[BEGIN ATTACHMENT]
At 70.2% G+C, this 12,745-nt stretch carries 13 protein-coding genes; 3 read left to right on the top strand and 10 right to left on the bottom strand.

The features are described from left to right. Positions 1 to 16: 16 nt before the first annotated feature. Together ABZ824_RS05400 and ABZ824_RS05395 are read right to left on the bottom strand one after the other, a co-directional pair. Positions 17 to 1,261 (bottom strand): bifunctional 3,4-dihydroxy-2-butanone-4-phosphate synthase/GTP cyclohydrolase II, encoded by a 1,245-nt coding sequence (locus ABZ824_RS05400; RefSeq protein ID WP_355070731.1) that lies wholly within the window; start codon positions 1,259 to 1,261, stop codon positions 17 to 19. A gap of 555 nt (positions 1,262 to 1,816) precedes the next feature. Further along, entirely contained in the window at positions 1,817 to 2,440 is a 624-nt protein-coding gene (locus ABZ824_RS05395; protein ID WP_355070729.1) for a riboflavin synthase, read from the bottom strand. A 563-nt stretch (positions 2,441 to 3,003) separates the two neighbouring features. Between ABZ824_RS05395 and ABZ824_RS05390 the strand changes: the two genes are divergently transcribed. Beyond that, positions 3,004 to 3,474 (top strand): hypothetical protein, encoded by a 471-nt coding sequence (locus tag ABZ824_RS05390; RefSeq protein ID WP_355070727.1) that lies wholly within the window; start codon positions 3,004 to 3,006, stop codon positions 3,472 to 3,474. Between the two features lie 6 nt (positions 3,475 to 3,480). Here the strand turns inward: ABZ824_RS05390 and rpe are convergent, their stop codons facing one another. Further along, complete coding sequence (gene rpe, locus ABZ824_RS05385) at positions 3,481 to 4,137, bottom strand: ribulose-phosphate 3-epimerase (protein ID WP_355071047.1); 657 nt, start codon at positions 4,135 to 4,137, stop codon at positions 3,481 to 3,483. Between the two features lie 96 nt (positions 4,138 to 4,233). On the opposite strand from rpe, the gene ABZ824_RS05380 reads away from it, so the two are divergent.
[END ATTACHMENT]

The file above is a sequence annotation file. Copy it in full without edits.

At 70.2% G+C, this 12,745-nt stretch carries 13 protein-coding genes; 3 read left to right on the top strand and 10 right to left on the bottom strand.

The features are described from left to right. Positions 1 to 16: 16 nt before the first annotated feature. Together ABZ824_RS05400 and ABZ824_RS05395 are read right to left on the bottom strand one after the other, a co-directional pair. Positions 17 to 1,261 (bottom strand): bifunctional 3,4-dihydroxy-2-butanone-4-phosphate synthase/GTP cyclohydrolase II, encoded by a 1,245-nt coding sequence (locus ABZ824_RS05400; RefSeq protein ID WP_355070731.1) that lies wholly within the window; start codon positions 1,259 to 1,261, stop codon positions 17 to 19. A gap of 555 nt (positions 1,262 to 1,816) precedes the next feature. Further along, entirely contained in the window at positions 1,817 to 2,440 is a 624-nt protein-coding gene (locus ABZ824_RS05395; protein ID WP_355070729.1) for a riboflavin synthase, read from the bottom strand. A 563-nt stretch (positions 2,441 to 3,003) separates the two neighbouring features. Between ABZ824_RS05395 and ABZ824_RS05390 the strand changes: the two genes are divergently transcribed. Beyond that, positions 3,004 to 3,474 (top strand): hypothetical protein, encoded by a 471-nt coding sequence (locus tag ABZ824_RS05390; RefSeq protein ID WP_355070727.1) that lies wholly within the window; start codon positions 3,004 to 3,006, stop codon positions 3,472 to 3,474. Between the two features lie 6 nt (positions 3,475 to 3,480). Here the strand turns inward: ABZ824_RS05390 and rpe are convergent, their stop codons facing one another. Further along, complete coding sequence (gene rpe, locus ABZ824_RS05385) at positions 3,481 to 4,137, bottom strand: ribulose-phosphate 3-epimerase (protein ID WP_355071047.1); 657 nt, start codon at positions 4,135 to 4,137, stop codon at positions 3,481 to 3,483. Between the two features lie 96 nt (positions 4,138 to 4,233). On the opposite strand from rpe, the gene ABZ824_RS05380 reads away from it, so the two are divergent.